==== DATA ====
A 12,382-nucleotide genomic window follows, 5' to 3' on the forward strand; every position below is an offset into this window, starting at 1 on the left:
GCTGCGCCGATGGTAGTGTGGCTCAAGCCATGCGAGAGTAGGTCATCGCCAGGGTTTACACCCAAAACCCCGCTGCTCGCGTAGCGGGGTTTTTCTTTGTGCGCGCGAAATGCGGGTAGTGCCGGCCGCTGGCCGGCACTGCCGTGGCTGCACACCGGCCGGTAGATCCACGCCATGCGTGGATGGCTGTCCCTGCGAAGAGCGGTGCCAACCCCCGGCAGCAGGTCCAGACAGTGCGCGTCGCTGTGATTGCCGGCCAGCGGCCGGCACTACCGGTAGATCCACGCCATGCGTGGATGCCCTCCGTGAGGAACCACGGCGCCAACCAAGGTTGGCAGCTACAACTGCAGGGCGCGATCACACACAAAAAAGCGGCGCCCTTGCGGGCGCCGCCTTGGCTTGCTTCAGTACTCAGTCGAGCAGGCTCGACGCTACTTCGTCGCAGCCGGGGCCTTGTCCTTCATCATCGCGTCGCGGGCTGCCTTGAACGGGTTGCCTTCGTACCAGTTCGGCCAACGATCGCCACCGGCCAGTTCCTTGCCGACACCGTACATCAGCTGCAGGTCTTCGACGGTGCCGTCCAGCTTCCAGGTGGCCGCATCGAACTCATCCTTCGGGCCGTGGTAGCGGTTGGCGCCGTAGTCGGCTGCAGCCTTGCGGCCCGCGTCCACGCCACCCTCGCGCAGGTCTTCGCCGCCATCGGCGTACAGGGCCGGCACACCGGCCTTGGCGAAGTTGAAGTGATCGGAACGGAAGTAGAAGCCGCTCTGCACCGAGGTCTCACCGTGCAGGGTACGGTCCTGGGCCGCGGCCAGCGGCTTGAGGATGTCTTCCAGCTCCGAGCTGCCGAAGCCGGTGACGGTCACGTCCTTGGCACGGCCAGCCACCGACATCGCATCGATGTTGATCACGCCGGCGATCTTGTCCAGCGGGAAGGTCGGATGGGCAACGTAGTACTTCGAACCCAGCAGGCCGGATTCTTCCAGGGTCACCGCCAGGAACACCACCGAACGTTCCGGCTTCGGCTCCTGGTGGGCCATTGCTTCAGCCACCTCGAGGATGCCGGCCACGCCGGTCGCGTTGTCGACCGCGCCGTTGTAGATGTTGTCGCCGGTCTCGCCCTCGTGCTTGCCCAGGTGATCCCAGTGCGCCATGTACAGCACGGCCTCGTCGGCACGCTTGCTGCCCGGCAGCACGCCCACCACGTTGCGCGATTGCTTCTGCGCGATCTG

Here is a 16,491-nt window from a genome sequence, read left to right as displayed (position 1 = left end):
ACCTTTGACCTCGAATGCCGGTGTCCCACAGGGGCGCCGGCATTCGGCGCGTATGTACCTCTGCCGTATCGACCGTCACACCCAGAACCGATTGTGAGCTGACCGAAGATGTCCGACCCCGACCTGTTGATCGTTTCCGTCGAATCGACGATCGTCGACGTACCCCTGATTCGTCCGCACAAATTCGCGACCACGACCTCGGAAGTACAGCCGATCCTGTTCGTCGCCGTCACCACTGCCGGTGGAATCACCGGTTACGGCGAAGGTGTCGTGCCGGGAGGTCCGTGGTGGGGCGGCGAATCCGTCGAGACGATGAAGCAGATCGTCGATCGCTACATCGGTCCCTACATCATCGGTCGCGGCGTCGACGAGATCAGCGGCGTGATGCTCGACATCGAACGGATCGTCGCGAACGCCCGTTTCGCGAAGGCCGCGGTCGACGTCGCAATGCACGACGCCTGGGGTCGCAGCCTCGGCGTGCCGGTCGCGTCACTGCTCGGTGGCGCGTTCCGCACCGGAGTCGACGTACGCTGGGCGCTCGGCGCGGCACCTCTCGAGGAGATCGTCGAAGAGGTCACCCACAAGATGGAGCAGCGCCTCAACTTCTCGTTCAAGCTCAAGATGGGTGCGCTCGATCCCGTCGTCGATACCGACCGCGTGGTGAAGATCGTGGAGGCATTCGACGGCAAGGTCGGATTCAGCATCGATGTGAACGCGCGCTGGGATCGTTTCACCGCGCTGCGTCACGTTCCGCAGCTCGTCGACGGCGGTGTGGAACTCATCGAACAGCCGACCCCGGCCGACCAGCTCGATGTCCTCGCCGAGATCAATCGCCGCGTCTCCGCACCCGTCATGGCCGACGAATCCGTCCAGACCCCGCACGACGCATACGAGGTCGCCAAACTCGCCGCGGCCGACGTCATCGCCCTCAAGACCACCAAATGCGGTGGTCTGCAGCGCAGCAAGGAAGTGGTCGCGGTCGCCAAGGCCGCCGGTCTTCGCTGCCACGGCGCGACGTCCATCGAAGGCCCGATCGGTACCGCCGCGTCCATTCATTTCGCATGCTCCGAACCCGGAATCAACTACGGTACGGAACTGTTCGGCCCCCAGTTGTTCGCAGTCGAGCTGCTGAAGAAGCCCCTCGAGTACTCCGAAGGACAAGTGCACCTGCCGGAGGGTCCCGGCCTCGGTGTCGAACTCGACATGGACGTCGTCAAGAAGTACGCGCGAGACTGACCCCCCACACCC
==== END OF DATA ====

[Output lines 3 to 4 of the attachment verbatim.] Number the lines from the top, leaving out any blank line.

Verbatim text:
Here is a 16,491-nt window from a genome sequence, read left to right as displayed (position 1 = left end):
ACCTTTGACCTCGAATGCCGGTGTCCCACAGGGGCGCCGGCATTCGGCGCGTATGTACCTCTGCCGTATCGACCGTCACACCCAGAACCGATTGTGAGCTGACCGAAGATGTCCGACCCCGACCTGTTGATCGTTTCCGTCGAATCGACGATCGTCGACGTACCCCTGATTCGTCCGCACAAATTCGCGACCACGACCTCGGAAGTACAGCCGATCCTGTTCGTCGCCGTCACCACTGCCGGTGGAATCACCGGTTACGGCGAAGGTGTCGTGCCGGGAGGTCCGTGGTGGGGCGGCGAATCCGTCGAGACGATGAAGCAGATCGTCGATCGCTACATCGGTCCCTACATCATCGGTCGCGGCGTCGACGAGATCAGCGGCGTGATGCTCGACATCGAACGGATCGTCGCGAACGCCCGTTTCGCGAAGGCCGCGGTCGACGTCGCAATGCACGACGCCTGGGGTCGCAGCCTCGGCGTGCCGGTCGCGTCACTGCTCGGTGGCGCGTTCCGCACCGGAGTCGACGTACGCTGGGCGCTCGGCGCGGCACCTCTCGAGGAGATCGTCGAAGAGGTCACCCACAAGATGGAGCAGCGCCTCAACTTCTCGTTCAAGCTCAAGATGGGTGCGCTCGATCCCGTCGTCGATACCGACCGCGTGGTGAAGATCGTGGAGGCATTCGACGGCAAGGTCGGATTCAGCATCGATGTGAACGCGCGCTGGGATCGTTTCACCGCGCTGCGTCACGTTCCGCAGCTCGTCGACGGCGGTGTGGAACTCATCGAACAGCCGACCCCGGCCGACCAGCTCGATGTCCTCGCCGAGATCAATCGCCGCGTCTCCGCACCCGTCATGGCCGACGAATCCGTCCAGACCCCGCACGACGCATACGAGGTCGCCAAACTCGCCGCGGCCGACGTCATCGCCCTCAAGACCACCAAATGCGGTGGTCTGCAGCGCAGCAAGGAAGTGGTCGCGGTCGCCAAGGCCGCCGGTCTTCGCTGCCACGGCGCGACGTCCATCGAAGGCCCGATCGGTACCGCCGCGTCCATTCATTTCGCATGCTCCGAACCCGGAATCAACTACGGTACGGAACTGTTCGGCCCCCAGTTGTTCGCAGTCGAGCTGCTGAAGAAGCCCCTCGAGTACTCCGAAGGACAAGTGCACCTGCCGGAGGGTCCCGGCCTCGGTGTCGAACTCGACATGGACGTCGTCAAGAAGTACGCGCGAGACTGACCCCCCACACCC